These images of WWII graffiti are not only indicative of a conquering army looking to show the losing side who's who, but also a historical time capsule all its own.
Illustrating the joy, confusion and anger that the Russian army had upon taking the city of Berlin, the WWII graffiti has been translated, and authors of the work have been found in present-day Russia. Perhaps this WWII graffiti is not something to copy, but it is definitely something to teach in history class.
These Images of WWII Graffiti Are an Amazing Time Capsule
1. Historical Graffiti - Exploring innovative ways of preserving and presenting historical graffiti as a source of cultural heritage.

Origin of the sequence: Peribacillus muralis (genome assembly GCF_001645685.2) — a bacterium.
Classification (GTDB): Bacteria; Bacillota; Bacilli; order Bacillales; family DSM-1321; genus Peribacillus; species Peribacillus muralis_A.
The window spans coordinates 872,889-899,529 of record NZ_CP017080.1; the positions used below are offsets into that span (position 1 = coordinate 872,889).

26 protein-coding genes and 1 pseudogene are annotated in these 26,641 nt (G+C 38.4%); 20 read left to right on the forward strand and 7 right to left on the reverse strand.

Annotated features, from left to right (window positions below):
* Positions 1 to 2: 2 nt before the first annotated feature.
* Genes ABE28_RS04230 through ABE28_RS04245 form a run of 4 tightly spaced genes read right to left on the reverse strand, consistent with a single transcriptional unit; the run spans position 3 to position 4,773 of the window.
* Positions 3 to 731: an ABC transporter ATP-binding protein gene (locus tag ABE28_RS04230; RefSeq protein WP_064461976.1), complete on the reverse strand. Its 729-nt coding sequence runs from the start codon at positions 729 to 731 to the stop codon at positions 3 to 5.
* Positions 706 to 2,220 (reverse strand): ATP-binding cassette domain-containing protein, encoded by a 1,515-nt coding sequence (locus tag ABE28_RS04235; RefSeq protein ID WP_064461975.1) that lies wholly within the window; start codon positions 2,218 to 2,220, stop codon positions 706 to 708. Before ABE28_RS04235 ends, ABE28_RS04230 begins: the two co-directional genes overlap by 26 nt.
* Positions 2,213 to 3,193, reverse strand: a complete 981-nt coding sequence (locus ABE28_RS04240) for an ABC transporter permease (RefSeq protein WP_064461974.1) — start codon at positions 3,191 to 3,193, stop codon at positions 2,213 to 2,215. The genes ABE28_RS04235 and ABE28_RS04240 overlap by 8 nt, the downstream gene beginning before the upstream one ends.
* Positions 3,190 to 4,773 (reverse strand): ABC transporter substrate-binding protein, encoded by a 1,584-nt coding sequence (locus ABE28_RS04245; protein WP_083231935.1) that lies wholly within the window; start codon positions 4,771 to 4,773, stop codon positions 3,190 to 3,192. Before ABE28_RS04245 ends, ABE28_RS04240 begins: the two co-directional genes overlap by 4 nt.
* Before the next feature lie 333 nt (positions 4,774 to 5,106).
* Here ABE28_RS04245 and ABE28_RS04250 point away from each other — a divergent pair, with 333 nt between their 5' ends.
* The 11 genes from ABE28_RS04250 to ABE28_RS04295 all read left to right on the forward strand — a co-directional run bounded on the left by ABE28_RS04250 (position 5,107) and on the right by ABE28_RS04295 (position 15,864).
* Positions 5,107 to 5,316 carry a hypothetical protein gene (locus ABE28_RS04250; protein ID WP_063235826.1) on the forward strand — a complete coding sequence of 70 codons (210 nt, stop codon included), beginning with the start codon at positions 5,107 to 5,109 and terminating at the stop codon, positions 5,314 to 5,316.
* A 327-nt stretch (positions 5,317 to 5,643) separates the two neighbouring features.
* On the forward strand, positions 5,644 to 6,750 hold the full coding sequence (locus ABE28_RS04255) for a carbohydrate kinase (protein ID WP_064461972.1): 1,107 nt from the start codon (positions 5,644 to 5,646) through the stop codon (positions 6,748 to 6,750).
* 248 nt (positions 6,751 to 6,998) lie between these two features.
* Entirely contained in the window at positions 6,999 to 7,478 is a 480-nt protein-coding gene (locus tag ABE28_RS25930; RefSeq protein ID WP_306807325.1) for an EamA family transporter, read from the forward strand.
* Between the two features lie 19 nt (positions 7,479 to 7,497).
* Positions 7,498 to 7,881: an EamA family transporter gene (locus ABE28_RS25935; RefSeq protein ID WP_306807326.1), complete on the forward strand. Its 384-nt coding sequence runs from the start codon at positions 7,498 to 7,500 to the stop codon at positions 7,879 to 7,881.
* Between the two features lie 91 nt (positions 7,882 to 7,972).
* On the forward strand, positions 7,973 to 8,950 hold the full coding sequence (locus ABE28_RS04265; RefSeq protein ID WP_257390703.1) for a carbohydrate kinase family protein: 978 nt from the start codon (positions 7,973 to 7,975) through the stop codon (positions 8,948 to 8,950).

2. Translation Technology - Advancing translation technology to increase access to and understanding of historical texts.
3. Art as Protest - Using street art and graffiti as a form of social protest and commentary.
1. Museum and Art Conservation - Developing specialized conservation techniques and digital technologies to preserve historical graffiti.
2. Language Service Providers - Investing in technology to improve language translation and interpretation services for historical documents.
3. Marketing and Advertising - Leveraging the power of street art and graffiti as a medium for visually impactful social commentary and messaging.